A King in New York

Draft Review by Dean Duncan May 21, 2015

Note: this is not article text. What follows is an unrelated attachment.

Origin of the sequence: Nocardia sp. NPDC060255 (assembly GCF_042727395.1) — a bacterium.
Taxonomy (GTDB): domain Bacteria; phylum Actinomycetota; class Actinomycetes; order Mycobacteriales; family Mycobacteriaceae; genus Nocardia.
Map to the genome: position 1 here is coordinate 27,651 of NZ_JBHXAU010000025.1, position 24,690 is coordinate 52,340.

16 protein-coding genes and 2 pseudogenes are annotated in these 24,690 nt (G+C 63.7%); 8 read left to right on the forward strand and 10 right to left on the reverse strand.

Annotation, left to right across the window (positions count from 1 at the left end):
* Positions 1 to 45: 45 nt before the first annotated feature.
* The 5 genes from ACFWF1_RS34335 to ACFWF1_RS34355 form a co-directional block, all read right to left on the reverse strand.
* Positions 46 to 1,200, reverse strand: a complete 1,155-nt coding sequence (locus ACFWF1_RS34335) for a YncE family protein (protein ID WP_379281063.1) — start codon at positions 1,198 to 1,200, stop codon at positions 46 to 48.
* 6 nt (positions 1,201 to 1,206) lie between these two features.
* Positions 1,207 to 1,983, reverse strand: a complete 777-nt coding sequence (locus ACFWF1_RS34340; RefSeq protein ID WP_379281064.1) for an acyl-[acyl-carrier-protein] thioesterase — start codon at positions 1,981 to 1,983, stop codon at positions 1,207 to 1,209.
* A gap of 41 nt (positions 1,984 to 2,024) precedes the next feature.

Vastly underrated, I find, though the political sentiments do hector somewhat, the use of son Michael as voice is in its own way as awkward as the “dictator” speeches, but here it comes out of personal affront, and not as an expression of vague and not all that helpful sap, even at that jr.’s speeches are pretty good, the fingerprinting at the airport while democracy’s paid tribute is a stinging piece of intellectual montage, of the good old-fashioned can’t-miss-it variety, the fire-hosing of the interrogating committee is a fine example of the old comic anarchy, and the critique ends up being pretty mild when it comes down to it; the silent homage at the night club is undercranked, amusing enough, but nowhere near as funny as the frozen-faced bit the real King is doing while he’s watching, some of the music and youth satire is pretty lame, but the movie trailers, and especially the TV talk, is deadly, and funny, what pleases most is the deportment of the old fellow himself: there’s none of the awkwardness with sound, the o’er dapper, the dripping sentimentality of past excursions, just the world’s greatest actor completely at ease, timing intact, body and voice both beautiful, staging things entertainingly, freshly and, when it comes down to it and no matter what everyone else says, superiorly